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Evidence for the sexual origin of heterokaryosis in arbuscular mycorrhizal fungi

Abstract

Sexual reproduction is ubiquitous among eukaryotes, and fully asexual lineages are extremely rare. Prominent among ancient asexual lineages are the arbuscular mycorrhizal fungi (AMF), a group of plant symbionts with a multinucleate cytoplasm. Genomic divergence among co-existing nuclei was proposed to drive the evolutionary success of AMF in the absence of sex1, but this hypothesis has been contradicted by recent genome analyses that failed to find significant genetic diversity within an AMF isolate2,3. Here, we set out to resolve issues surrounding the genome organization and sexual potential of AMF by exploring the genomes of five isolates of Rhizophagus irregularis, a model AMF. We find that genetic diversity in this species varies among isolates and is structured in a homo-dikaryon-like manner usually linked with the existence of a sexual life cycle. We also identify a putative AMF mating-type locus, containing two genes with structural and evolutionary similarities with the mating-type locus of some Dikarya. Our analyses suggest that this locus may be multi-allelic and that AMF could be heterothallic and bipolar. These findings reconcile opposing views on the genome organization of these ubiquitous plant symbionts and open avenues for strain improvement and environmental application of these organisms.

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Figure 1: Allele frequency plots and flow cytometry analyses for isolates A1, A4, A5, B3 and C2.
Figure 2: Genomic architecture of putative AMF mating-type locus in R. irregularis.
Figure 3: Single nuclear analysis of MAT alleles and SNPs in A1, C2 and A5 isolates.
Figure 4: Phylogeny of MAT-locus alleles in Rhizophagus spp and a model of the putative cycle of Rhizophagus spp.

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Acknowledgements

The authors thank J.W. Taylor, T. James, D. Beaudet, T. Giraud, M. Lόpez-Villavicencio and I. de la Providencia, for constructive comments and suggestions on previous versions of this manuscript. The authors also thank I. Sanders (University of Lausanne) and Y. Dalpé (Agriculture Canada, Ottawa) for providing the in vitro isolates of Rhizophagus irregularis used in this study, M. Griesmann (Faculty of Biology, LMU Munich) for help with the BUSCO analyses and S. Dreissig (IPK, Gatersleben) for help with WGA work. N.C. is a fellow of the Canadian Institute for Advanced Research. N.C.'s work is supported by the Discovery programme from the Natural Sciences and Engineering Research Council of Canada (NSERC-Discovery), an Early Researcher Award from the Ontario Ministry of Research and Innovation (ER13-09-190) and the ZygoLife project funded by the National Science Foundation (DEB 1441677). M.K. was financed by the European Social Fund (ESF) and the state budget of Czech Republic through the Operational Programme Education for Competitiveness (OPEC) under project number CZ.1.07/2.3.00/30.0048.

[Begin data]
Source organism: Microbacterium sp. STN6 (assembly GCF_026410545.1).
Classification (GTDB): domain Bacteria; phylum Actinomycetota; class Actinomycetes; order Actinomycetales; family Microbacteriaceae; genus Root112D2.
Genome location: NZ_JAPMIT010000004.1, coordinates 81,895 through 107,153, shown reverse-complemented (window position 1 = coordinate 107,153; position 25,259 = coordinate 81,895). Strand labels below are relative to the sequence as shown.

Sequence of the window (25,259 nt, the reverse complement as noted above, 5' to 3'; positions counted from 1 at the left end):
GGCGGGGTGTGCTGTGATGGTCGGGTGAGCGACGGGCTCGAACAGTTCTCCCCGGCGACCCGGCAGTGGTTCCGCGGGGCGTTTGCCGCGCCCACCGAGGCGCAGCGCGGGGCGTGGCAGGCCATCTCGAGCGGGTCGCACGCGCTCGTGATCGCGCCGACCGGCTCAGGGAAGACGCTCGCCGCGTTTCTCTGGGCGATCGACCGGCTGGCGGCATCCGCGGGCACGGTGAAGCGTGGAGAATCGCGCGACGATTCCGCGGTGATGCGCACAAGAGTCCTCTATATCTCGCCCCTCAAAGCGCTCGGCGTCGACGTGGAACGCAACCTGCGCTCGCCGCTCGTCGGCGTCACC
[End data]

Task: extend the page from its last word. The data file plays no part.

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J.R., K.S.T., A.B. and N.C. planned the experiments. J.R., K.S.T., J.N., P.C., L.F., T.M., M.K. and J.F. performed experiments. J.R., A.P., A.B. and N.C. performed bioinformatic analyses. J.R. and N.C. drafted the manuscript with contributions from K.S.T. and A.B.

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Correspondence to Nicolas Corradi.

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Ropars, J., Toro, K., Noel, J. et al. Evidence for the sexual origin of heterokaryosis in arbuscular mycorrhizal fungi. Nat Microbiol 1, 16033 (2016). https://doi.org/10.1038/nmicrobiol.2016.33

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